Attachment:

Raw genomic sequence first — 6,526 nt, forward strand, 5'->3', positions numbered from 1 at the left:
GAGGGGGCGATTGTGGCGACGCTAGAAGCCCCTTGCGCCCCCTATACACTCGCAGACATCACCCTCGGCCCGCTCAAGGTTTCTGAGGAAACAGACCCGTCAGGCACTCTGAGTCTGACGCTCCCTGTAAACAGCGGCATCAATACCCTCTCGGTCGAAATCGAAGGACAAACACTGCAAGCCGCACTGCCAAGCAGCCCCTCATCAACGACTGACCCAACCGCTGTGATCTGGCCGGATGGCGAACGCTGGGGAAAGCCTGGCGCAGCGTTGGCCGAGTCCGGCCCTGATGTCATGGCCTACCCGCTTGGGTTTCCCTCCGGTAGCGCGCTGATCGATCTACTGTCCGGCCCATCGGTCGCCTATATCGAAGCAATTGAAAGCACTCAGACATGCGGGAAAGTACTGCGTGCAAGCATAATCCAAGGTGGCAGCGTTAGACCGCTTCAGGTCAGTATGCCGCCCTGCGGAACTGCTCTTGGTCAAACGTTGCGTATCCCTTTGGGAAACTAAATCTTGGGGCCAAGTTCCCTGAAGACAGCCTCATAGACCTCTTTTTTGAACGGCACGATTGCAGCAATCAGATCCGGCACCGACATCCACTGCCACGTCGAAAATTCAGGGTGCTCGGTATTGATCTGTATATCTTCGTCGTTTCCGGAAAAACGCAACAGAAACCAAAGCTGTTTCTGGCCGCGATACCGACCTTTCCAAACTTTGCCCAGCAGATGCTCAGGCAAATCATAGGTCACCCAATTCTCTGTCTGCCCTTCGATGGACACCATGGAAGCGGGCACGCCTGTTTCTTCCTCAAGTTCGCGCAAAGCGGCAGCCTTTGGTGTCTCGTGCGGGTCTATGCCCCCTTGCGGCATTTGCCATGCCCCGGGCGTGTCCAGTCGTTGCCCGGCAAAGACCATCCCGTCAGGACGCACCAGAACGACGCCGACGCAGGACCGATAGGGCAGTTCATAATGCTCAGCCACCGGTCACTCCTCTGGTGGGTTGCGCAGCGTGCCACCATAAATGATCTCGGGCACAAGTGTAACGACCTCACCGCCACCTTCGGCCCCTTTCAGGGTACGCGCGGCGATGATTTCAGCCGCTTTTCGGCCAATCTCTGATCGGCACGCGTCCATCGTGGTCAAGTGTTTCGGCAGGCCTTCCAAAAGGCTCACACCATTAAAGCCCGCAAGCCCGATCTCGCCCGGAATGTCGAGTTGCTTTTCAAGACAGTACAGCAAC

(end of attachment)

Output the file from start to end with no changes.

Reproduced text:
Raw genomic sequence first — 6,526 nt, forward strand, 5'->3', positions numbered from 1 at the left:
GAGGGGGCGATTGTGGCGACGCTAGAAGCCCCTTGCGCCCCCTATACACTCGCAGACATCACCCTCGGCCCGCTCAAGGTTTCTGAGGAAACAGACCCGTCAGGCACTCTGAGTCTGACGCTCCCTGTAAACAGCGGCATCAATACCCTCTCGGTCGAAATCGAAGGACAAACACTGCAAGCCGCACTGCCAAGCAGCCCCTCATCAACGACTGACCCAACCGCTGTGATCTGGCCGGATGGCGAACGCTGGGGAAAGCCTGGCGCAGCGTTGGCCGAGTCCGGCCCTGATGTCATGGCCTACCCGCTTGGGTTTCCCTCCGGTAGCGCGCTGATCGATCTACTGTCCGGCCCATCGGTCGCCTATATCGAAGCAATTGAAAGCACTCAGACATGCGGGAAAGTACTGCGTGCAAGCATAATCCAAGGTGGCAGCGTTAGACCGCTTCAGGTCAGTATGCCGCCCTGCGGAACTGCTCTTGGTCAAACGTTGCGTATCCCTTTGGGAAACTAAATCTTGGGGCCAAGTTCCCTGAAGACAGCCTCATAGACCTCTTTTTTGAACGGCACGATTGCAGCAATCAGATCCGGCACCGACATCCACTGCCACGTCGAAAATTCAGGGTGCTCGGTATTGATCTGTATATCTTCGTCGTTTCCGGAAAAACGCAACAGAAACCAAAGCTGTTTCTGGCCGCGATACCGACCTTTCCAAACTTTGCCCAGCAGATGCTCAGGCAAATCATAGGTCACCCAATTCTCTGTCTGCCCTTCGATGGACACCATGGAAGCGGGCACGCCTGTTTCTTCCTCAAGTTCGCGCAAAGCGGCAGCCTTTGGTGTCTCGTGCGGGTCTATGCCCCCTTGCGGCATTTGCCATGCCCCGGGCGTGTCCAGTCGTTGCCCGGCAAAGACCATCCCGTCAGGACGCACCAGAACGACGCCGACGCAGGACCGATAGGGCAGTTCATAATGCTCAGCCACCGGTCACTCCTCTGGTGGGTTGCGCAGCGTGCCACCATAAATGATCTCGGGCACAAGTGTAACGACCTCACCGCCACCTTCGGCCCCTTTCAGGGTACGCGCGGCGATGATTTCAGCCGCTTTTCGGCCAATCTCTGATCGGCACGCGTCCATCGTGGTCAAGTGTTTCGGCAGGCCTTCCAAAAGGCTCACACCATTAAAGCCCGCAAGCCCGATCTCGCCCGGAATGTCGAGTTGCTTTTCAAGACAGTACAGCAAC